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DAILY NEWS: P.O.V. Summer Doc Lineup; Weekly Box Office; New York Queer Fest Plans and LA Film Fest

DAILY NEWS: P.O.V. Summer Doc Lineup; Weekly Box Office; New York Queer Fest Plans and LA Film Fest

DAILY NEWS: P.O.V. Summer Doc Lineup; Weekly Box Office; New York Queer Fest Plans and LA Film Fest Special Screenings

with articles by Eugene Hernandez and Brian Brooks/indieWIRE

>> P.O.V. Sets Slate for 15th Anniversary Season

(indieWIRE: 05.21.02) — PBS‘ annual summer doc showcase, P.O.V., has
announced the lineup for its 2002 series, the program’s 15th anniversary.
P.O.V. will kick-off on June 25 with Tasha Oldham‘s “The Smith Family,” the
story of a family in Salt Lake City dealing with a father’s secret life and
the impact it has on his wife. P.O.V. runs on Tuesdays at 10 p.m. on public
television, through August 27.

Among the other documentaries screening on P.O.V. this year are Bryan Gunnar
Cole‘s “Boomtown” (July 2), Monteith McCollum‘s award-winning “Hybrid” (July 9), David E. Simpson, J.J. Hanley, and Gordon Quinn‘s “Refrigerator Mothers” (July 16), “Fenceline: A Company Town Divided” (July 23), Leah Mahan‘s “Sweet Old Song” (July 30), Marlo Poras‘ “Mai’s America” (August 6), Aaron Matthew‘s “My American Girls: A Dominican Story” (August 13), Lourdes Portillo‘s “Senorita Extraviada” (August 20), and Hannah Weyer‘s “Escuela
(August 27).

Among the special P.O.V. screenings this year are Whitney Dow and Marco
‘ “Two Towns of Jasper,” Nancy Kates and Bennett Singer‘s “Brother Outsider: The Bayard Rustin Story,” and finally the internationally
produced “Afghanistan Year 1380.”

“Even with new cable outlets and increased attention to documentary as a
form, P.O.V. is more important than ever as a filmmaker’s venue dedicated
not to ratings and advertisers, but to audiences and ideas,” commented
series executive producer Cara Mertes in a prepared statement. [Eugene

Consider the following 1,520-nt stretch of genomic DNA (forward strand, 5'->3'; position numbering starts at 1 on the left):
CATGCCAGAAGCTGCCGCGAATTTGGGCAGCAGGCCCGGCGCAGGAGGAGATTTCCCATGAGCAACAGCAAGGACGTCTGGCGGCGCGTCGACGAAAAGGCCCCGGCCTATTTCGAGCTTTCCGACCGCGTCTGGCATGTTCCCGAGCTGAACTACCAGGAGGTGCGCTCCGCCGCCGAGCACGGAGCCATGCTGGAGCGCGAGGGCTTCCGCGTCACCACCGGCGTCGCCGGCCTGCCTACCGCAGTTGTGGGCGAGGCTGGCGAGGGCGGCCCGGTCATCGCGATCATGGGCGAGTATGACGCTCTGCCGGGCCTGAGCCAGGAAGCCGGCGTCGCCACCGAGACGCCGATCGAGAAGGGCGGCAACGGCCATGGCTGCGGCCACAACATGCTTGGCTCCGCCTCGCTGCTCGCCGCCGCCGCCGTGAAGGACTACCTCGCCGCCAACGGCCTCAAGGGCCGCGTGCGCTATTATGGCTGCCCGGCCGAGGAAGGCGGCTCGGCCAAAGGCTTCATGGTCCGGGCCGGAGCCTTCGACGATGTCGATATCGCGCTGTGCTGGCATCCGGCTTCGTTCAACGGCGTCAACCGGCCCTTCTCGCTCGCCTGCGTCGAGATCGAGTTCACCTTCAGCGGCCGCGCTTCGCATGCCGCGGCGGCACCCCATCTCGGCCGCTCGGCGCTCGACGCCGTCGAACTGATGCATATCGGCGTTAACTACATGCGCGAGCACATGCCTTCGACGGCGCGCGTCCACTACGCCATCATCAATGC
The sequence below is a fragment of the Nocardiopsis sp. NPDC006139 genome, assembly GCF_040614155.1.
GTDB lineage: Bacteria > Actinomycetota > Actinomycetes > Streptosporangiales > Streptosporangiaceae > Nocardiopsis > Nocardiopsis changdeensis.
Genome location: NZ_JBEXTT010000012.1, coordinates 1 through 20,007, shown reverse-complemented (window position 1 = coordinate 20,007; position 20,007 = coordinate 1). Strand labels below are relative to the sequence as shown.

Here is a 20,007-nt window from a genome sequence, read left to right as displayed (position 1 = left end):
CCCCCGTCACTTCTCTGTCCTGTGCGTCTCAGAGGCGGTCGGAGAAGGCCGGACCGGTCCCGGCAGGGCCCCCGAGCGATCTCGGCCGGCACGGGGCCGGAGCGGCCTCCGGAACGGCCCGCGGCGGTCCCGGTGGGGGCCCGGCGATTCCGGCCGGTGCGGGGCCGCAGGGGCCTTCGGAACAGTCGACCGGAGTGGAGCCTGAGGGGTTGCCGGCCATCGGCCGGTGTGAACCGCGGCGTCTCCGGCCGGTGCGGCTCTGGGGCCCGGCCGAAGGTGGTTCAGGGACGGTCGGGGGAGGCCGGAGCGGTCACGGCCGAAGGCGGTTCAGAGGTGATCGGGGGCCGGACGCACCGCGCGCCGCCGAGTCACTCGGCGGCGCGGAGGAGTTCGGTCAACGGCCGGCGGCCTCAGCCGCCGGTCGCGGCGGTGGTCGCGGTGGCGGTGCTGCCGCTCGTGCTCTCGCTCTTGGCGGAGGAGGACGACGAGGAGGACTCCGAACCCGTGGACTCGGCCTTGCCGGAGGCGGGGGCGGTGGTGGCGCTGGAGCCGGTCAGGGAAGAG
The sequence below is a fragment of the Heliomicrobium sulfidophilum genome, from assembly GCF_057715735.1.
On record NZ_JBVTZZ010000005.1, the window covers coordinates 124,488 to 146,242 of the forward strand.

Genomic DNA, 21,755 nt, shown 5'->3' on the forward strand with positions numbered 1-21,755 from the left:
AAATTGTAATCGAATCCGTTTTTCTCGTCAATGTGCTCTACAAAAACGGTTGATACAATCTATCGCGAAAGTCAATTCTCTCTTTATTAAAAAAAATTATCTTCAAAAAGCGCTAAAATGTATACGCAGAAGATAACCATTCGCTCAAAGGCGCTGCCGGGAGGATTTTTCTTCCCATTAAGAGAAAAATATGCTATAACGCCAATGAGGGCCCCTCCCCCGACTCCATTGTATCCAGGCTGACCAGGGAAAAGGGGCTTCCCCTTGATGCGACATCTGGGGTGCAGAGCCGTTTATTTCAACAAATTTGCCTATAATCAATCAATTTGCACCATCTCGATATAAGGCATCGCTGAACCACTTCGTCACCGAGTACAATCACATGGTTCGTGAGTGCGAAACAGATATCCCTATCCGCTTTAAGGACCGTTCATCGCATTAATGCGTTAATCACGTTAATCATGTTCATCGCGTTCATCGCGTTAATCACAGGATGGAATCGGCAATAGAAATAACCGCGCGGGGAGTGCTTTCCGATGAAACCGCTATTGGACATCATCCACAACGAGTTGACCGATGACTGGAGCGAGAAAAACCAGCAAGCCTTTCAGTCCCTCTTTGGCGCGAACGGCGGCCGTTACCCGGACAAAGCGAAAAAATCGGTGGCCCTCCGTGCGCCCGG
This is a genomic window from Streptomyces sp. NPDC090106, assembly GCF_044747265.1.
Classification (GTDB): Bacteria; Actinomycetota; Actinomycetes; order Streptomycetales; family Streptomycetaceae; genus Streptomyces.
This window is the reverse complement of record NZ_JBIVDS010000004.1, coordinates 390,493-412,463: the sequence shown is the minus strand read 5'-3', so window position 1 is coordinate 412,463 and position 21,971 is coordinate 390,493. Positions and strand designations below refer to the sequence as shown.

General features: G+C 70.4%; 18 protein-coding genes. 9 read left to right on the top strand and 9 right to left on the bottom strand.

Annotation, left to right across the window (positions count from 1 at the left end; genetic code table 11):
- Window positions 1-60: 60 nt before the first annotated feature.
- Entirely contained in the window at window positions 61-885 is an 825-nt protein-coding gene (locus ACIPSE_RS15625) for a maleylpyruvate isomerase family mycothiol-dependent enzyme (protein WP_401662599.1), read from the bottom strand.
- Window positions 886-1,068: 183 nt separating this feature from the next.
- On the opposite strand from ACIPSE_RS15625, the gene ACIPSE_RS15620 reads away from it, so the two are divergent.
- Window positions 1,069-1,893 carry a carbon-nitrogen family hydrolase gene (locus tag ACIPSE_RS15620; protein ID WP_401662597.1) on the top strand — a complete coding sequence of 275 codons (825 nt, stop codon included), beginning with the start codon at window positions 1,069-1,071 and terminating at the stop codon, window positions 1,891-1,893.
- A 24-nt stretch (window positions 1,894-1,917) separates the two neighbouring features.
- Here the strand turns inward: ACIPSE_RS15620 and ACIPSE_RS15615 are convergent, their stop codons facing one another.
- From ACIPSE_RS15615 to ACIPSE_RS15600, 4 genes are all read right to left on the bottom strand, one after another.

>> “Late Marriage” Strong In Opening Weekend

(indieWIRE: 05.21.02) — Counter-programming against the nearly $90 million
opening weekend of “Star Wars: Episode 2,” Magnolia Pictures had something to celebrate with its limited release of Dover Kosashvili‘s “Late Marriage” this weekend. The movie earned $31,685 on only two NYC screens in its first outing. The film, a premiere at Cannes last year, was especially strong at
the Lincoln Plaza uptown where sell-out screenings forced staffers to move
the picture into a larger house. It was also popular at downtown Manhattan’s
Cinema Village.

Fireworks/IDP opened Henry Bean‘s “The Believer” in two cities this weekend. The Sundance 2001 Grand Jury Prize winner debuted in two screens on each coast, after a recent premiere on Showtime. The picture, starring Ryan
in his first lead role, earned a fair $26,263 (or $6,566 per screen)
after garnering mixed reviews among critics.

IFC Films remained a major specialty force of good at the box office this
weekend. Its release of “My Big Fat Greek Wedding,” now in its fifth week,
earned another $1 million on 275 screens. The film will cross the $6 million
mark this week. IFC’s “Y Tu Mama Tambien” passed the $10 million mark
over the weekend, earning nearly $600,000 for a 10-week total of

Meanwhile, Cowboy Pictures opened “Harvard Man” on a single screen, earning $8,425 in weekend number one. [Eugene Hernandez]

>> New Festival Gets “Notorious” for its 14th Annual Event

(indieWIRE: 05.21.02) — June is around the corner and so is the full slate
of gay and lesbian film festivals around the country — including the 14th
New Festival in New York. Fest director Basil Tsiokos has revealed the opening night film on June 6 will be the world premiere of “Notorious C.H.O.
featuring gay icon Margaret Cho in her comedy tour of the same name.

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